Category Archives: 4.5 stars
The Fault in Our Stars by John Green
Publisher: Dutton Juvenile
Despite the tumor-shrinking medical miracle that has bought her a few years, Hazel has never been anything but terminal, her final chapter inscribed upon diagnosis. But when a gorgeous plot twist named Augustus Waters suddenly appears at Cancer Kid Support Group, Hazel’s story is about to be completely rewritten.
Do you know how sometimes you read a really great book and then you sit down to write the review and you’re completely at a loss for words. That’s how I feel about this book. I’m not even sure where to begin or how to start telling everyone how incredible this book was.
I absolutely love John Green! And The Fault in Our Stars is another beautifully written book by him. Of course after reading both Looking for Alaska and The Fault in Our Stars I have to wonder why all of his books have to be so depressing! I borrowed The Fault in Our Stars from one of my friends and in the meantime I let her borrow Looking for Alaska. When she gave me back my book, she told me she wasn’t reading another book by John Green because she was tired of reading all these depressing books.
Hopefully I haven’t scared you away from reading this book with that kind of introduction because this was really a wonderful book that I just couldn’t put down. Who would have thought a book about a bunch of teenagers with cancer would have me laughing so much? I laughed, fell in love with the characters, and cried right alongside them. It was moving and entertaining, deep yet light hearted, and just pulled me in all sorts of direction as I read it. John Green truly takes you on quite a journey as you follow Hazel around and meet an assortment of wonderful characters.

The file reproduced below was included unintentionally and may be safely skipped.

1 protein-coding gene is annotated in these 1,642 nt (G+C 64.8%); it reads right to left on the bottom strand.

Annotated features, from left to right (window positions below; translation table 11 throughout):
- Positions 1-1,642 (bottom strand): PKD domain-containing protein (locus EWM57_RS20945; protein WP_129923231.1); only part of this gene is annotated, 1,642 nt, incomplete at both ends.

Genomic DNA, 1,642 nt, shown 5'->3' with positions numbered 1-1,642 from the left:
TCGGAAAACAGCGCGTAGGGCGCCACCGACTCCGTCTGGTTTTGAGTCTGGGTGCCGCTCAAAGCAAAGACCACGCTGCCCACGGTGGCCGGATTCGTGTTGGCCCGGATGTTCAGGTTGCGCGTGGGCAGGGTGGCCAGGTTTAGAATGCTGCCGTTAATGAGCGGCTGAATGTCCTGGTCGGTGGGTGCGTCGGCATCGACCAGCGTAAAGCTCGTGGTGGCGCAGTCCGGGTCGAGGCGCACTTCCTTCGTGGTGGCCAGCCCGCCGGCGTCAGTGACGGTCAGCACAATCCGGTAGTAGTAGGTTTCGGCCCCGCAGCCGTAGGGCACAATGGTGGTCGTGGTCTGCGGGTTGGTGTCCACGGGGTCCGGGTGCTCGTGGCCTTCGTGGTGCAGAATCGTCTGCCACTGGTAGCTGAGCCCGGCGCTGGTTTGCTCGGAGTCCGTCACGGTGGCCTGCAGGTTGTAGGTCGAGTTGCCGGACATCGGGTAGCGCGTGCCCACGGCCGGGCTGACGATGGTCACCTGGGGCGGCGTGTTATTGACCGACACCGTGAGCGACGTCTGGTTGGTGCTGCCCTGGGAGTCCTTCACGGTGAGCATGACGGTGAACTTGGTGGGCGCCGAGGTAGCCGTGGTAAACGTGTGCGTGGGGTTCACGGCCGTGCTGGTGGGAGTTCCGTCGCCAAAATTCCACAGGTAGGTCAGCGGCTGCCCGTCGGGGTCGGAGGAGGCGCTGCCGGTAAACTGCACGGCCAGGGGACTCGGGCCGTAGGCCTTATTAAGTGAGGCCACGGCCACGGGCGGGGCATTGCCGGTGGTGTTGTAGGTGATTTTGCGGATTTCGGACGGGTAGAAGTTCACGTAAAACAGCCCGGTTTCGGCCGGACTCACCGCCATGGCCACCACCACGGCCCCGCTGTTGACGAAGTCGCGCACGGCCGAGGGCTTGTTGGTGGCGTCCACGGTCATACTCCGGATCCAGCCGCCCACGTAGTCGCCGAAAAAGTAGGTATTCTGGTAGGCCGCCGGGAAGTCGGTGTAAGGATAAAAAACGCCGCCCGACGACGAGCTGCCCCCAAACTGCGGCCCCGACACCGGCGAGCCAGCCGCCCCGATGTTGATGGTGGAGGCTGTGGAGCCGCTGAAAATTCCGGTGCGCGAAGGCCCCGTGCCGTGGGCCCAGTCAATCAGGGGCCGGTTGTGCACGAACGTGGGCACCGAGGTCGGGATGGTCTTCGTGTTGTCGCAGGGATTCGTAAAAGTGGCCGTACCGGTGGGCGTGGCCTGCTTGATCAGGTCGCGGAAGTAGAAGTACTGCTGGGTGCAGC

I’m sure you’ve realized by now that I’m not articulate enough to put into words how much I highly recommend everyone to read The Fault in Our Stars. So I’ll keep this review short and sweet and just say that if you haven’t read this book yet, then you should add it to your TBR pile as soon as possible. It’s one book you don’t want to miss.
Ender’s Game by Orson Scott Card
Publisher: Tor Books
In order to develop a secure defense against a hostile alien race’s next attack, government agencies breed child geniuses and train them as soldiers. A brilliant young boy, Andrew “Ender” Wiggin lives with his kind but distant parents, his sadistic brother Peter, and the person he loves more than anyone else, his sister Valentine. Peter and Valentine were candidates for the soldier-training program but didn’t make the cut—young Ender is the Wiggin drafted to the orbiting Battle School for rigorous military training.